Trinity College Courses
Trinity offers several College courses intended to enhance the academic role the College plays in the lives of its undergraduates, especially its first-year students. These are credit courses approved by the Faculty of Arts and Science and do not have prerequisites.
Why Take a Trinity College Course?
participate actively in small-group discussions;
learn to think critically and to communicate clearly;
study with Trinity faculty - scholars with a strong interest in teaching first-year students;
get to know other Trinity students and build a "home" base within the College and the University.
Seminar Courses for 2018-2019
CCR 199Y1Y The Vikings and their Descendants
The Vikings first entered the annals of recorded history late in the eighth century, and the impression that they made on the civilized people whom they encountered was decidedly negative. Vikings were depicted by many of their contemporaries as bloodthirsty pagans, ferocious and crafty warriors with a diabolical ability to raid and pillage nearly anywhere throughout the then-known world. Although the brutality of Viking raids is undeniable, modern scholars of the Early Middle Ages have developed more nuanced perspectives on the Vikings by studying the characteristics of their material culture, the poetic and memorial texts that they composed, and by evaluating their accomplishments as explorers, pioneers and agents of inter-cultural commerce. The legacy of the Vikings’ activities can not only be traced in the historical development of present-day Scandinavian nations, but is also part of the heritage of the peoples of Britain, continental Europe, the Mideast and even the Atlantic coast of Canada. Aspects of Viking culture have—for better and worse—inspired artists, writers, composers, intellectuals, explorers and even politicians in the centuries since the last longship sailed, and images of the Viking persist in present-day literature, art, music, sport and popular culture. This course explores the history, cultures and literatures of the Viking Age, and considers how (and why) the Viking past remains part of present culture.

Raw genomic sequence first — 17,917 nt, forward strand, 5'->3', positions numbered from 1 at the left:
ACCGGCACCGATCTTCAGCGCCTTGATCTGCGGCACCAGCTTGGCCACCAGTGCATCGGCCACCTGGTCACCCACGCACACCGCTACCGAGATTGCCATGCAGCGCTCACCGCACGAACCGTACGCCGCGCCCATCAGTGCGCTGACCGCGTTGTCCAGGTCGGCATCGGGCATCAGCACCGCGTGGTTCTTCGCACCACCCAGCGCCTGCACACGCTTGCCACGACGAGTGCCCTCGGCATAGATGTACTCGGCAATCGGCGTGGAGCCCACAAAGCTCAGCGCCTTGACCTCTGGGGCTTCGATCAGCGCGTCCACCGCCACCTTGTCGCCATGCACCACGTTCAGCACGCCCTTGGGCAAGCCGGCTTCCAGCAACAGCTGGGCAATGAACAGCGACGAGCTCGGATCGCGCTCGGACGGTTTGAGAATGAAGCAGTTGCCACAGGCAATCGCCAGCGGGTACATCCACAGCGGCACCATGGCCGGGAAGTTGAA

SII 199H1S Health for the 21st Century
This will be a course on the increasing inter-relationship between knowledge/science, the institution which generates it (the university), and government. To inform public policy increasingly governments are reaching into academia as a source for scientific evidence or for expert opinion to write reports or chair expert committees.